There is incessant debate about it: have theists or atheists historically caused more suffering and death? When you add up the numbers, opposing Stalin with Torquemada, the Chinese Revolution with the Crusades, have atheists or theists killed more, tortured more? And was Hitler a theist or an atheist, anyway?
Here’s a better question: who cares?
Suppose Hitler was an atheist. Suppose Stalin tortured and killed more people than all of the theists put together. What implications follow for atheism as a whole? None: few atheists are even remotely like Hitler or Stalin. Suppose Hitler was a theist. Suppose the Crusades resulted in more suffering and death of innocents than the actions of all atheists combined. What follows for theism as a whole? Nothing: the majority of theists are nothing like Hitler and despise the Crusade mentality.
Theists and atheists who spend their time trying to denounce the other side by arguing that “tyrant W was an atheist,” “racist murderer X was a theist,” “insidious philosophy Y presumes there is no God,” or “destructive dogma Z is based on the Bible,” are typically engaging in a classic act of bigotry: the demonization of an entire class of highly varied people on the basis of the actions of a few extremists. In the process, they insult and polarize the good people on each side, and trivialize the comparatively minor, yet still dangerous, elements within.
Those theists who consider atheism the root of all evil should consider: would they rather have in power an atheistic secular humanist, who is “for the defense of basic human rights, including the right to protect life, liberty, and the pursuit of happiness,” (A Secular Humanist Declaration) or would they prefer to have in charge a theist like The Order’s Glenn Miller, who once wrote:
All 5,000 White Patriots are now honor bound and duty bound to pick up the sword and do battle against the forces of evil. Swear you’ll not put down your sword until total victory is ours. Yahweh will fill your hearts with courage and strength and confidence…Let the blood of our enemies flood the streets, rivers, and fields of the nation, in Holy vengeance and justice… The Jews are our main enemies… They are truly the children of Satan. Throw off the chain which bind us to the satanic, Jewish controlled and ruled federal government. The following point system for Aryan warriors of the Order [for each kill]: Niggers (1), White race traitors (10), Judges (50), Morris Seligman Dees [chief trial council for the Southern Poverty Law Center] (888). Let the battle axes swing smoothly and the bullets whiz true. (As quoted in Dees 1997:100-101)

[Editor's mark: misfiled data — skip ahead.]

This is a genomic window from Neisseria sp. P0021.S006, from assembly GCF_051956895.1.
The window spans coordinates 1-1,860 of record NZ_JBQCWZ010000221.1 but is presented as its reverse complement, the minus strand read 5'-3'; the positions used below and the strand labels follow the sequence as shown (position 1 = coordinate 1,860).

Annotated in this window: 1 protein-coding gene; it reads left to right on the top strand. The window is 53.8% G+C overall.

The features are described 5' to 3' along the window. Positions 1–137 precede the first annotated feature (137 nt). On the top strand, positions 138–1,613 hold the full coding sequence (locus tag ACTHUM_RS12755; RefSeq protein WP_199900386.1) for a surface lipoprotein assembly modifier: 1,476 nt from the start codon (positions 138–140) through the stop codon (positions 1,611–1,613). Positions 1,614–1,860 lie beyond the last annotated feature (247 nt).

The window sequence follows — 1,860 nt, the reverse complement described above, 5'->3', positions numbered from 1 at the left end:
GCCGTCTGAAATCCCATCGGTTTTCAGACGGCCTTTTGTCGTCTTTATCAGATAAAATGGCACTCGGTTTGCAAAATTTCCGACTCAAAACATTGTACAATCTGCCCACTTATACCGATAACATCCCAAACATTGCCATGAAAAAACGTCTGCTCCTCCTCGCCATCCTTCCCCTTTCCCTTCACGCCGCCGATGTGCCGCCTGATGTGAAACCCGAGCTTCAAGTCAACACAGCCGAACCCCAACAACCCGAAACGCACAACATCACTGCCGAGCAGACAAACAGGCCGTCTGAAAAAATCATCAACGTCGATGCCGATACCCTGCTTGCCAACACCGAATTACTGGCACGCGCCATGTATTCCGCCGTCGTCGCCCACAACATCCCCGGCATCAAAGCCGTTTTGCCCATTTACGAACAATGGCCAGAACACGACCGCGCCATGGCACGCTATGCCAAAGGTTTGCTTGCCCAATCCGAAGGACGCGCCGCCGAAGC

Similar considerations apply for atheists. Ought an atheist really choose an atheistic latter-day Stalin, who would gladly initiate a bloodbath if he could, over a theistic pacifist who would rule with a gentle and tolerant hand?
Is theism or atheism inherently dangerous? No. Both are consistent with intolerance and violence, but neither one has intolerance and violence as a “logical conclusion.” There are those who embrace hate and violence for religious reasons, and those who embrace them for secular reasons. Likewise, there are those who reject hate and violence for religious reasons, and those who reject them for secular reasons. And in fact, the vast majority of theists and atheists share common basic moral attitudes towards their fellow men and women.
We need to transcend the divisive rhetoric set forth by radical theists and atheists, those who would condemn the entirety of religion or secularism on the basis of the actions of a few in the past, present, or future. We need to acknowledge the common moral ground that most theists and atheists in fact share today, and band together against our common enemies, the small, extremist, insidious elements that exist on both sides of the fence. We may disagree with one another about what is true, and to some extent about what is good, but most of us can, and need to, stand together against bigotry, intolerance, and violence.
So, was Hitler an atheist or a theist? As long as he wasn’t typical of either side, I could care less what he was.
I wrote this article in 1999. I don’t remember whether I actually believed at the time that there were “few” religious extremists, or whether I was just saying that few are as extreme as the worst representatives atheists tend to point to. Either way, I should clarify that my current position is the latter. I have come to appreciate that quite large numbers of folk in most religions have extreme views in the sense that they have a horrible vision for society, and that they even delight, inwardly or outwardly, in the murder of those who don’t share it. But I still think it is clear that the number who actually will themselves go out and murder someone is quite small compared to the number who will not. And yes, I do suspect that roughly the same considerations will apply to atheists, if one takes global stock of us.
M. Dees. 1997. Gathering Storm: America’s Militia Threat. New York: HarperPerennial.